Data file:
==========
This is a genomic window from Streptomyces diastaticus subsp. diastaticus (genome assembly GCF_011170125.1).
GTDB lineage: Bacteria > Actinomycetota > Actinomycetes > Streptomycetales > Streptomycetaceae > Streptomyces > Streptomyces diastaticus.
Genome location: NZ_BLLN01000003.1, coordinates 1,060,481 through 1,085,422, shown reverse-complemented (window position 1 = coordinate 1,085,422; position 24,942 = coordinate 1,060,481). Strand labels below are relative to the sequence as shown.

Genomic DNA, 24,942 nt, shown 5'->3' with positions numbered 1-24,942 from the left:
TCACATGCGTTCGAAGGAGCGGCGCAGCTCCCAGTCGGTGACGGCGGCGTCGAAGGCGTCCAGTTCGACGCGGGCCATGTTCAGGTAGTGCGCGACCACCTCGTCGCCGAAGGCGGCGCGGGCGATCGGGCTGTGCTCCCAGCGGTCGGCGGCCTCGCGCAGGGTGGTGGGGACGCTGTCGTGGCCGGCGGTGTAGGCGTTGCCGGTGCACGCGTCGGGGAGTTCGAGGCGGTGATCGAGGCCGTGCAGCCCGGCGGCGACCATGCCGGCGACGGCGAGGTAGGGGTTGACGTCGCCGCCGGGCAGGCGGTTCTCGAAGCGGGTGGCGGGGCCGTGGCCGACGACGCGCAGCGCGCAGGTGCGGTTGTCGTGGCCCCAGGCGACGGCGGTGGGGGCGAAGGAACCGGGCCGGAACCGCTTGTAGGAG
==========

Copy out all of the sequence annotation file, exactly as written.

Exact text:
This is a genomic window from Streptomyces diastaticus subsp. diastaticus (genome assembly GCF_011170125.1).
GTDB lineage: Bacteria > Actinomycetota > Actinomycetes > Streptomycetales > Streptomycetaceae > Streptomyces > Streptomyces diastaticus.
Genome location: NZ_BLLN01000003.1, coordinates 1,060,481 through 1,085,422, shown reverse-complemented (window position 1 = coordinate 1,085,422; position 24,942 = coordinate 1,060,481). Strand labels below are relative to the sequence as shown.

Genomic DNA, 24,942 nt, shown 5'->3' with positions numbered 1-24,942 from the left:
TCACATGCGTTCGAAGGAGCGGCGCAGCTCCCAGTCGGTGACGGCGGCGTCGAAGGCGTCCAGTTCGACGCGGGCCATGTTCAGGTAGTGCGCGACCACCTCGTCGCCGAAGGCGGCGCGGGCGATCGGGCTGTGCTCCCAGCGGTCGGCGGCCTCGCGCAGGGTGGTGGGGACGCTGTCGTGGCCGGCGGTGTAGGCGTTGCCGGTGCACGCGTCGGGGAGTTCGAGGCGGTGATCGAGGCCGTGCAGCCCGGCGGCGACCATGCCGGCGACGGCGAGGTAGGGGTTGACGTCGCCGCCGGGCAGGCGGTTCTCGAAGCGGGTGGCGGGGCCGTGGCCGACGACGCGCAGCGCGCAGGTGCGGTTGTCGTGGCCCCAGGCGACGGCGGTGGGGGCGAAGGAACCGGGCCGGAACCGCTTGTAGGAG